Avoiding Disciplinary Placement in the Colorado High School System

Parents preparing their high school student children for adulthood have tremendous hope for the academic and career opportunities in front of them. Whether you envision your child as a well-educated attorney, doctor, engineer, business owner, or teacher, each pathway begins with completing the requirements to graduate high school and obtain a diploma. One of the fundamentals of the transition period into young adulthood is learning problem-solving skills through making mistakes and overcoming adversity.

However, hard-working high school students of good character sometimes get caught in troubling situations at school. Violations of a school's rules that once might have merited only a simple phone call home or a verbal reprimand from the school principal are increasingly becoming grounds for suspension and expulsion in institutions with zero-tolerance disciplinary policies. Under quick-response corrective measures, administration officials can unfairly blame students for misconduct they didn't commit when the school believes they must act in an emergency manner. Such instances of mischaracterization can lead your child to be categorized alongside perennial offenders, affecting their journey toward education with long-lasting consequences that hinder progression and acceptance into colleges and careers.

You don't want a misunderstanding with school officials to threaten your child's future academic prospects or career, but it does happen in Colorado school districts. Considering the immense repercussions of disciplinary action, it's important that you know how institutions handle misconduct and how it can negatively affect your high school child.

Avoiding Alternative Education Placement in Colorado

When your child is accused of misbehavior or other types of misconduct at their Colorado high school, the punishments levied by the administration can be as minor as ungraded classwork and a stern warning or as serious as expulsion from school altogether. Sanctions imposed on students should be proportional to the severity of the alleged misconduct, but that isn't always the end result. School disciplinary boards have an obligation to protect the institution's reputation, and your child may very well get caught defenseless in the middle.

One option for Colorado school districts to manage students with repeated infractions is to relegate them to an alternative education campus (AEC) or disciplinary alternative education program (DAEP). From a bird's-eye view, a DAEP may seem like a modest solution to assist misbehaved students in completing their education or resolve a disciplinary matter without expelling them. However, Colorado DAEPs can brand your child as a delinquent, causing the emergence of unjust punishments.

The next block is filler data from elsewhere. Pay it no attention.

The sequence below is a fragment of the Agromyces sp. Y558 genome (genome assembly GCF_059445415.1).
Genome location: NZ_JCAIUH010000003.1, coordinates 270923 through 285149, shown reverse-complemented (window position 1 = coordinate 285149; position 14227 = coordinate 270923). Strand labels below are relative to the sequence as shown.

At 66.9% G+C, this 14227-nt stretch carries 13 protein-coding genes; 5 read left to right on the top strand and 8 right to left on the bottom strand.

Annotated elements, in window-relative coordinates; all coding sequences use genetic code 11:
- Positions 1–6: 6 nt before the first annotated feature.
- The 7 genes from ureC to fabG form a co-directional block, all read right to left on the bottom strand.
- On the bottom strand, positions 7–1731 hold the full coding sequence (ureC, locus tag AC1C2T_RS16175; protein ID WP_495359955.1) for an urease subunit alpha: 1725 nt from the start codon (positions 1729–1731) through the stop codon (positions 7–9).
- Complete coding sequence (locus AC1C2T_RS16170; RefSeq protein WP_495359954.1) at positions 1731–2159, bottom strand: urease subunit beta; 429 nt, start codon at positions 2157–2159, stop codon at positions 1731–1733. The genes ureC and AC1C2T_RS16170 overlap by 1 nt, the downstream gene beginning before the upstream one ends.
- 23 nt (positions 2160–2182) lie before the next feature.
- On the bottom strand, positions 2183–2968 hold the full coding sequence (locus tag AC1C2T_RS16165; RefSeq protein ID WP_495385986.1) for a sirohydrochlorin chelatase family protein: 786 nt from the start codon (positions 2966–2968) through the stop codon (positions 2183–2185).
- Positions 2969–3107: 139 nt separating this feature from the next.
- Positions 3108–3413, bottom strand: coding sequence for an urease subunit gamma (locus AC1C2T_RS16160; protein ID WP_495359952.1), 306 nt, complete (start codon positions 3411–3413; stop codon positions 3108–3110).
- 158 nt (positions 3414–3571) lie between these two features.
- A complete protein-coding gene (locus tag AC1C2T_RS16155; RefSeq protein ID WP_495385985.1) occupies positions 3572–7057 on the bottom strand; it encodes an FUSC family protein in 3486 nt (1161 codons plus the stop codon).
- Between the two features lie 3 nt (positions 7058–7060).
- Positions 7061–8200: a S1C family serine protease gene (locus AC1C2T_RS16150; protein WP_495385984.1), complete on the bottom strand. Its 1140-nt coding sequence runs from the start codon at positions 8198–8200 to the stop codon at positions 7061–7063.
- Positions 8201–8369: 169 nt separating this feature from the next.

DAEPs do indeed help as a direction toward remediation for some beleaguered high school students. Still, many react to alternative placements poorly, causing them to develop damaging habits they carry into adulthood. Moreover, individual Colorado DAEPs may have their own unique obstacles, including an outdated course curriculum, substandard instruction, and a lack of quality support services for at-risk children.

If your child faces a Colorado high school disciplinary proceeding, the risk of them being consigned to a DAEP is high. To help you navigate the Colorado high school disciplinary system and keep your child out of a remedial and punitive education placement, you need to contact proven student defense advisor Joseph D. Lento and the Lento Law Firm. They have built their paramount experience on successfully defending high school students in Colorado and across the United States.

Student Codes of Conduct for School Discipline in Colorado

Colorado high schools don't discipline students haphazardly. Each school district is compelled by the Colorado Department of Education (CDE) to create a code of conduct governing student behavior. Per legislative guidelines, following the state legislature's guidelines. Under Title 22, Article 32, Section 22-32-109 of the Colorado Revised Statutes (CRS) mandates that every school provide a learning environment that is safe, conducive to learning, and free from unnecessary disruption, with implemented measures to ensure accountability.

The student code of conduct at your child's school is your first line of defense against unjust school discipline. If misconduct allegations arise, your student defense advisor will obtain and review the code to ensure that your school adheres to its own parameters of in-house misconduct management and doesn't impose excessive punishments. The code of conduct will detail forbidden behavior for students and the corresponding consequences. Each school district's code of conduct may differ slightly, but some common prohibited behaviors include: